Wicked: The Life and Times of the Wicked Witch of the West
The first times we hear Sarima mentioned, it's in rather negative terms, from Fiyero:
To be sure, Sarima would be in her winter doldrums (as distinct from her spring moods, her summer ennui, and her congenital autumn condition). (3.11.1)
She seems alternately like a joke and a like cruel, politically-minded woman in these early descriptions. Of course, these depictions are coming from her estranged husband, who's currently falling in love with another woman, so they probably aren't entirely accurate. And it turns out his assessment misses a lot: Sarima is a decent mother, a smart woman, and actually quite likable. So let's see what makes her worth caring about.
Talk about your awkward family arrangements. This is the stuff afternoon talk shows are made of: a widow takes in her deceased husband's lover, who is partially to blame for his death, and their illegitimate son. They all live in an isolated castle with her catty sisters and her three crazy kids. One of the kids is killed by the lover, which at least prevents him from growing up into a serial killer. Wow.
Aside from adding some talk-show excitement and scandal to the book, what is Sarima really doing here? Well, she's definitely a lot more than Fiyero's wife. That might be her least important role in the book, so we'll go ahead and get it out of the way before turning to the thematic roles Sarima plays in the novel and her crucial relationship with Elphaba.
Hey, You, I Don't Like Your Girlfriend
Fortunately for Elphaba, Sarima didn't have an Avril Lavigne reaction to Fiyero's secret girlfriend showing up on her doorstep. In fact, she never even fully acknowledges that Elphaba was Fiyero's lover.
See, Sarima is not only the Princess of the Arjiki Tribe, she's the Queen of Denial. This woman has her Scarlet O'Hara "I'll think about it tomorrow" routine down cold, and she goes through life refusing to see what she doesn't want to see, or hear what she doesn't want to hear.:
"Not unless I want to hear it, which is my prerogative. This is my house, and I choose to hear what I want." [...] Sarima did not like to be ambushed in her own home. Time enough to consider these sudden implications. When she felt up to it. And not until. (126.96.36.199-55)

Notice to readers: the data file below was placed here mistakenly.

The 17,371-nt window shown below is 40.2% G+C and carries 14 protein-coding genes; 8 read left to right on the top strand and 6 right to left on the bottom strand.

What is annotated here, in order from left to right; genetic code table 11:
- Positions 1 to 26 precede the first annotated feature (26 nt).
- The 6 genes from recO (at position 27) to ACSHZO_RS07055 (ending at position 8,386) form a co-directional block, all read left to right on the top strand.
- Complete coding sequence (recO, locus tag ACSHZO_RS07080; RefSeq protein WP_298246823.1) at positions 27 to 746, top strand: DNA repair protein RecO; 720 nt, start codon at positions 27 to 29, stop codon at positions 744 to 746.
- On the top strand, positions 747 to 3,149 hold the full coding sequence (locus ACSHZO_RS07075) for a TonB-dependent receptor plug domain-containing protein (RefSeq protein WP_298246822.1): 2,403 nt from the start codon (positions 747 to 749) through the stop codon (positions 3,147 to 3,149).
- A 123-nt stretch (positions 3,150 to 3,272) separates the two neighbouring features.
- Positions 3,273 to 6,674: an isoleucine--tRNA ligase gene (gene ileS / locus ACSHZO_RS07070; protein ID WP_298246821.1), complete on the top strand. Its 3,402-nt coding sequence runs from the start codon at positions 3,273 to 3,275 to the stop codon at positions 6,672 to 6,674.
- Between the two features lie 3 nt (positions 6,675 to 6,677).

Sarima's denial reveals a deep-seated fear within her; she's too afraid to face ugly truths or reality. She is painfully aware of the "thin pretense of authority that scarcely masked her fear of the present, the future, and even the past" (188.8.131.52).
This is really kind of ironic, because Sarima is a very strong and smart woman. She manages her crazy, catty sisters with some skill. She's a good mother, to Nor at least (you can read more about this relationship in Nor's character section). She can also go head to head with Elphaba, which few people can do.
Sarima and Elphaba
Above all else, Sarima seems to get Elphaba in a way that few characters in the book do. In fact, we think Sarima may understand her better than anyone else in the book. She's oddly insightful when it comes to the green woman, and she often plays pop psychologist on her:
"You will indeed, even if you don't know it. You will have nothing left to tie you to the world. But I know my own limits, Auntie Guest, and I know what you're here for." (184.108.40.206)
Elphaba undergoes a huge number of shifts at Kiamo Ko – it's where she becomes a witch, reluctantly accepts that she is a mother, becomes part of a family (however dysfunctional), and is reborn after her stint in a nunnery, crippled with grief over Fiyero. In short, Elphaba learns to live again at Kiamo Ko, and Sarima plays a large role in all of that.
Sarima is tied to a huge number of the book's major themes: family, memory and the past, forgiveness, guilt, and friendship. She's this sort of out-of-left-field major character. We may have been expecting to hate her on Elphaba's behalf (she is the wife of Elphaba's lover after all), but we end up growing extremely attached to her.
So Sarima's ultimate fate is really awful. Because we ended up liking her so much, her death packs a huge punch. Sarima's character is part of the whole "appearances can be deceiving" theme running throughout Wicked. People we expect to be good aren't always, and vice versa. Sarima and her family's death is a really painful example of the Wizard's oppressive regime, and her loss is really almost more than Elphaba can bear.